definition in the protocol should apply until a definition has been
introduced into local legislation. The Hon’ble Supreme Court in two of
its leading judgements held that International Treaties/Conventions to
which the state is a party to apply around the country in the absence of
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domestic legislation to that effect or to file contrary. Under Article 14 of
the Constitution, the judgement of the SC is applicable, it can be argued
that these international definitions should be applied locally, but the
practice is otherwise. Unfortunately, this definition has not yet been
accepted by Indian courts.
USA, Federal has awarded over $1,00,000 to victims of Human
Trafficking. As on April 30, 2004, the pending 152 trafficking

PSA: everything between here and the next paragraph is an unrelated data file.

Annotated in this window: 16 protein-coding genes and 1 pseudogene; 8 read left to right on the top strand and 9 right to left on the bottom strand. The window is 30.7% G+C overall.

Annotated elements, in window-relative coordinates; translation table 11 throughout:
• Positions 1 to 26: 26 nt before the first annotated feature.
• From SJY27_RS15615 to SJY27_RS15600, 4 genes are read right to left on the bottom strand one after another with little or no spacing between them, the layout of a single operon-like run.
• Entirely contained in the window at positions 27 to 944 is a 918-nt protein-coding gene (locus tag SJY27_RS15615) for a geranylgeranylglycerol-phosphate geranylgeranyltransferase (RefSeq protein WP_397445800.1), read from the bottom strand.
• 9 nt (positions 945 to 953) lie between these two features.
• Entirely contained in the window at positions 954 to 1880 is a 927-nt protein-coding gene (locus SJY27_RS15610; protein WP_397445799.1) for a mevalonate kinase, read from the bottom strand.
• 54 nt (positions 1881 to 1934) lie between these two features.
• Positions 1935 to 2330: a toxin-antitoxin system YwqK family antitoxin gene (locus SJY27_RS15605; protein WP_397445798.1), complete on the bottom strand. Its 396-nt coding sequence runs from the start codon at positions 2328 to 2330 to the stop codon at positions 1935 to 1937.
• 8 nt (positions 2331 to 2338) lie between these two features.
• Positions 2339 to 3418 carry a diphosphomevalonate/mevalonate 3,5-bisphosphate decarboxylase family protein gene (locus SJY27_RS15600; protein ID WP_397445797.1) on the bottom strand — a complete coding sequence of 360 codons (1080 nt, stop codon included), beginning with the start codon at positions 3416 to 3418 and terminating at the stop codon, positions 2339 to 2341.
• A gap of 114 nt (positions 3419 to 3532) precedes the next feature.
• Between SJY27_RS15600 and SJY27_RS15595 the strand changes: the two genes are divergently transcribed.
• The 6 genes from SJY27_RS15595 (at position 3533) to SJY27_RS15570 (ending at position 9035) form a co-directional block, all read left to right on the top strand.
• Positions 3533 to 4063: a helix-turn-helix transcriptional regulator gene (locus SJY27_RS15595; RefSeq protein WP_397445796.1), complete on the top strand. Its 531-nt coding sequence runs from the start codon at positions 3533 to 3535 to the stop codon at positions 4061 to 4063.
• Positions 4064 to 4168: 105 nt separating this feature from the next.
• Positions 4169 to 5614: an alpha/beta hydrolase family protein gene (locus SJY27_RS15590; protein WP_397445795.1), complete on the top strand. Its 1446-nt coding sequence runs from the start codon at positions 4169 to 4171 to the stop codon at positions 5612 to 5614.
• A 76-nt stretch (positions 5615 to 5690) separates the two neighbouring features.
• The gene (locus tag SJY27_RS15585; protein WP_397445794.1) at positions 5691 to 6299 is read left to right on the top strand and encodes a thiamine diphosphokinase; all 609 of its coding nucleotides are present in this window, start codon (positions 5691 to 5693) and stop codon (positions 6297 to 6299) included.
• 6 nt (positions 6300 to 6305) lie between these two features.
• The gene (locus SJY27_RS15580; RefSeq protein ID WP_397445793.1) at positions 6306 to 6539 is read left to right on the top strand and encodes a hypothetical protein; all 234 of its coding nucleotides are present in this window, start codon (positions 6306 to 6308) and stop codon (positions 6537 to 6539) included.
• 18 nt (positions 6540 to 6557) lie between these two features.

investigation was more than twice the number open in January 2001.4

Today, many solutions are possible to put an end to child trafficking:
Awareness campaigns through television and radio as well as
educational workshops must be carried out to limit this scourge. Access
to information is crucial, and families must know the risks involved in
Strengthening the Law Enforcement System
Countries must create and enforce laws aiming to fight against
trafficking. International legal instruments relating to child trafficking
are forgotten and often poorly enforced by national governments. The
more punishments incurred for trafficking, the more traffickers will
hesitate before acting
Observance and Cooperation
It is important that militaries effectively control and observe their
borders in order to ensure effective prevention. Effective international

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cooperation is also important: child trafficking networks often extend